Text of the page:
[vimeo id="130364841"] C. S. Lewis once said, “An explanation of cause is not a justification by reason.” In other words, explaining what happened doesn’t justify your actions. Now every leader, everywhere, in every age has made mistakes. The sooner a leader prepares for this, the more effective they will be in the future. The most important thing a leader can do to be prepared for mistakes is committing to an attitude of either explanations or excuses. Excuses make statements. Explanations ask questions. Here are three statements excuses make and three questions explanations ask about yourself.
An excuse says, “I won’t be changing.” An explanation asks, “How should I have done it?” When you excuse your actions, you’re telling your manager that you didn’t make a mistake. Your manager will interpret this as you saying, “I don’t need to change because I’m not doing anything wrong.” When you explain your actions, you’re asking your manager where the problem in your thinking is. Your manager will interpret this as a desire to do better.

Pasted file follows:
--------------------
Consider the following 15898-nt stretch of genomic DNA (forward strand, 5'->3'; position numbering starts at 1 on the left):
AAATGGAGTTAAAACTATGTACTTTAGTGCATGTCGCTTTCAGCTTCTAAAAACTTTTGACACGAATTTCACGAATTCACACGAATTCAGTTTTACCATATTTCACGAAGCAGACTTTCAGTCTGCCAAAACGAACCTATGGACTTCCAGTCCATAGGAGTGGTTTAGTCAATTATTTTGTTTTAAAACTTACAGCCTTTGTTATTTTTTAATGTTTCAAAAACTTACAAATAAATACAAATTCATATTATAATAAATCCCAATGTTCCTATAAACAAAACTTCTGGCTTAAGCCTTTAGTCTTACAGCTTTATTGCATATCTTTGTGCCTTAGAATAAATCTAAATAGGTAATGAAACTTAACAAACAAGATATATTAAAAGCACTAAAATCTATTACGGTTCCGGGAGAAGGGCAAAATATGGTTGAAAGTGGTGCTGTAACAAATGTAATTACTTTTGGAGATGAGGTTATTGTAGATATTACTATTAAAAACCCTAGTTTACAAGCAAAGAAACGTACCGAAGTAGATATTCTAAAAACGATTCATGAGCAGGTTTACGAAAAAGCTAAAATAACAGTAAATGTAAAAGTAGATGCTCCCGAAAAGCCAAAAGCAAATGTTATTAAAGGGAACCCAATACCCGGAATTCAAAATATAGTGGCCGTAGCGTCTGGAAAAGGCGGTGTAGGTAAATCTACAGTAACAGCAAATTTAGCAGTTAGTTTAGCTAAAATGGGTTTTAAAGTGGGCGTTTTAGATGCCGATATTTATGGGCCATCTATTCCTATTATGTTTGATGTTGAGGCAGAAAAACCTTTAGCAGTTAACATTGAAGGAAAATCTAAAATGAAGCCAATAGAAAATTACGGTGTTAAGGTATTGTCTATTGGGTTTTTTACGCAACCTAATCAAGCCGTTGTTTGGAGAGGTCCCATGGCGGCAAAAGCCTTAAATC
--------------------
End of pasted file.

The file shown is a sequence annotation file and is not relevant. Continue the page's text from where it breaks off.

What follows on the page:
An excuse says, “I’m not in control.” An explanation asks, “How can I prepare for this?” Now, sometimes things happen that you weren’t expecting. Excusing your actions is trying to argue you were doing the right thing. It’s somebody else’s fault. It’s out of my control. You essentially say, “I’m helpless.” The difference is an explanation again demonstrates a desire to do better. If it’s not in your immediate control, then how can you be best prepared for it? Instead of shifting responsibility, an explanation asks for more responsibility.
An excuse says, “I’m concerned about the present.” An explanations asks, “How can we change the future?” Excuses are solely aimed at the here-and-now. They are focused on getting through this issue so you can get back to your normal routine. The heart-attitude behind an excuse is to stay comfortable where you are. Explanations are future-oriented and visionary. They are focused on improving the current system so you can avoid mistakes in the future. The attitude behind an explanation is creative and courageous.
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